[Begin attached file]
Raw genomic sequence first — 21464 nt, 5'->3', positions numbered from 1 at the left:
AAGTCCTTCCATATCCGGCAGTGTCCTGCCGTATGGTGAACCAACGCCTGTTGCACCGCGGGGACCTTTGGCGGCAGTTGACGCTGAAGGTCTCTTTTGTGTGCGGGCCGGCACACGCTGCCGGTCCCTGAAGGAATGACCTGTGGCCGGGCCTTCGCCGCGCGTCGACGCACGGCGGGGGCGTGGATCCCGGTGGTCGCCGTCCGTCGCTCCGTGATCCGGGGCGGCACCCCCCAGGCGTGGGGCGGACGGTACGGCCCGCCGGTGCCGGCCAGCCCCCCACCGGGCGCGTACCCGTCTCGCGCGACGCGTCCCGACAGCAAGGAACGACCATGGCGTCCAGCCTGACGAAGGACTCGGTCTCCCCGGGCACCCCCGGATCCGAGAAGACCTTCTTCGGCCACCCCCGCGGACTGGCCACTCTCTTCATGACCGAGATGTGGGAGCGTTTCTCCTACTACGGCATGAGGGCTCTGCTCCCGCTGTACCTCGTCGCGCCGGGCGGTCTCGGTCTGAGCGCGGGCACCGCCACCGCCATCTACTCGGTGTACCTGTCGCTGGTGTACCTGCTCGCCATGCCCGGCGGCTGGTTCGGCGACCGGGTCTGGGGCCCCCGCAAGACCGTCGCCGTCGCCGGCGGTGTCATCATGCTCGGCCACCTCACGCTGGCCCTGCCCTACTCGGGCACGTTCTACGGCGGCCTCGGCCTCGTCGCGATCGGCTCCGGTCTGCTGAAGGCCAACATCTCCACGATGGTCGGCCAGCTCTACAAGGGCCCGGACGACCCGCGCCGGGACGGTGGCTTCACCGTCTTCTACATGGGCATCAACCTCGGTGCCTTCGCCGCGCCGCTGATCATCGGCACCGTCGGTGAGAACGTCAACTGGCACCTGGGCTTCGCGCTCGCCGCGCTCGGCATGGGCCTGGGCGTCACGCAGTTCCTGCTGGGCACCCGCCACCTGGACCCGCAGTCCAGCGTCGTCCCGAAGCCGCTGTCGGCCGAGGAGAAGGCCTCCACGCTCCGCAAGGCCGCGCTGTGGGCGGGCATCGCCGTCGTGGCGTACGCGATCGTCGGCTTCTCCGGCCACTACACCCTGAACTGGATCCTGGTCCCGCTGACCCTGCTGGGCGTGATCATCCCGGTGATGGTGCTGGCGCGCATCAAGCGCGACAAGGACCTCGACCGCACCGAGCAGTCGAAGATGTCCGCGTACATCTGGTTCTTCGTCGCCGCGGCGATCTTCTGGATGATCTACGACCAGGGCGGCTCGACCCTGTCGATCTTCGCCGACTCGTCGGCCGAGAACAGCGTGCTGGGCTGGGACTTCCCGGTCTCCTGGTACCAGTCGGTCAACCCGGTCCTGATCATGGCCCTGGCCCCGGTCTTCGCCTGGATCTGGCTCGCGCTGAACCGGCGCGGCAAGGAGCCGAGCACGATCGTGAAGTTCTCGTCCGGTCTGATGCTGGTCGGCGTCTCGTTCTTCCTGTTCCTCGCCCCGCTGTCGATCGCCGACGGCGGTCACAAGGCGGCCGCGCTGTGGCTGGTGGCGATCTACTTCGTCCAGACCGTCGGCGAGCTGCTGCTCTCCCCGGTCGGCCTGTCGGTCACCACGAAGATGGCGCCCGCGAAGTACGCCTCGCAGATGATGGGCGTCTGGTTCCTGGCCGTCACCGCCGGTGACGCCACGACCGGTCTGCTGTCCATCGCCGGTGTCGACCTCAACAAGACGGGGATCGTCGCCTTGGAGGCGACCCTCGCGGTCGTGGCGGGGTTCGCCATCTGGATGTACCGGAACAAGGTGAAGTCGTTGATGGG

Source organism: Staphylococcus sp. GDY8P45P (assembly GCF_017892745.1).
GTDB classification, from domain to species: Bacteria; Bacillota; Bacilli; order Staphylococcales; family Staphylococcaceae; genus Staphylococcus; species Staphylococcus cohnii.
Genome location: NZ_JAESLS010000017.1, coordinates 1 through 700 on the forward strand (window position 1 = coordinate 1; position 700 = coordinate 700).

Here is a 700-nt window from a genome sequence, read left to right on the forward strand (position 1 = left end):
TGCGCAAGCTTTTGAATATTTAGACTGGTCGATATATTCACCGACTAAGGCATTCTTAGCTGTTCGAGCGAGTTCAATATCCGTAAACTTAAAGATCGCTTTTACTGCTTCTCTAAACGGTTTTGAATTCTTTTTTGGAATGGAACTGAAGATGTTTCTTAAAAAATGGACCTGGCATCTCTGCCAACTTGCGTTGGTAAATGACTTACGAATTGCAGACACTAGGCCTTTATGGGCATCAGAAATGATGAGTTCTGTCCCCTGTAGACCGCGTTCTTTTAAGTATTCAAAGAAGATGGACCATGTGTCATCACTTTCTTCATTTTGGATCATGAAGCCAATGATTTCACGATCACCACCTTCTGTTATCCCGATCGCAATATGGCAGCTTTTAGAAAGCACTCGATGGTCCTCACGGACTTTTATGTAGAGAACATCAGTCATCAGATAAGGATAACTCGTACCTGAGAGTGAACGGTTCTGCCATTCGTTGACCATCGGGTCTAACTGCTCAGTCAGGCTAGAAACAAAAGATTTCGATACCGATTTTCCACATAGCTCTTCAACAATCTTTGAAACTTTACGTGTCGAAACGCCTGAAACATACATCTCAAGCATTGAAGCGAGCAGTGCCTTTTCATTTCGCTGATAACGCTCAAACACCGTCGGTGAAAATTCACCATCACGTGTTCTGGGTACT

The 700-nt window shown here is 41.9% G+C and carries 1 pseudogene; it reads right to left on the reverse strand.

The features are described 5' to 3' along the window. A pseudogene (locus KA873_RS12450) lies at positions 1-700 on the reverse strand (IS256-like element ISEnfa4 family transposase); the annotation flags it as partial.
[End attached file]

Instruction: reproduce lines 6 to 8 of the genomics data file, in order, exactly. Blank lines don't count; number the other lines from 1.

Here is a 700-nt window from a genome sequence, read left to right on the forward strand (position 1 = left end):
TGCGCAAGCTTTTGAATATTTAGACTGGTCGATATATTCACCGACTAAGGCATTCTTAGCTGTTCGAGCGAGTTCAATATCCGTAAACTTAAAGATCGCTTTTACTGCTTCTCTAAACGGTTTTGAATTCTTTTTTGGAATGGAACTGAAGATGTTTCTTAAAAAATGGACCTGGCATCTCTGCCAACTTGCGTTGGTAAATGACTTACGAATTGCAGACACTAGGCCTTTATGGGCATCAGAAATGATGAGTTCTGTCCCCTGTAGACCGCGTTCTTTTAAGTATTCAAAGAAGATGGACCATGTGTCATCACTTTCTTCATTTTGGATCATGAAGCCAATGATTTCACGATCACCACCTTCTGTTATCCCGATCGCAATATGGCAGCTTTTAGAAAGCACTCGATGGTCCTCACGGACTTTTATGTAGAGAACATCAGTCATCAGATAAGGATAACTCGTACCTGAGAGTGAACGGTTCTGCCATTCGTTGACCATCGGGTCTAACTGCTCAGTCAGGCTAGAAACAAAAGATTTCGATACCGATTTTCCACATAGCTCTTCAACAATCTTTGAAACTTTACGTGTCGAAACGCCTGAAACATACATCTCAAGCATTGAAGCGAGCAGTGCCTTTTCATTTCGCTGATAACGCTCAAACACCGTCGGTGAAAATTCACCATCACGTGTTCTGGGTACT

The 700-nt window shown here is 41.9% G+C and carries 1 pseudogene; it reads right to left on the reverse strand.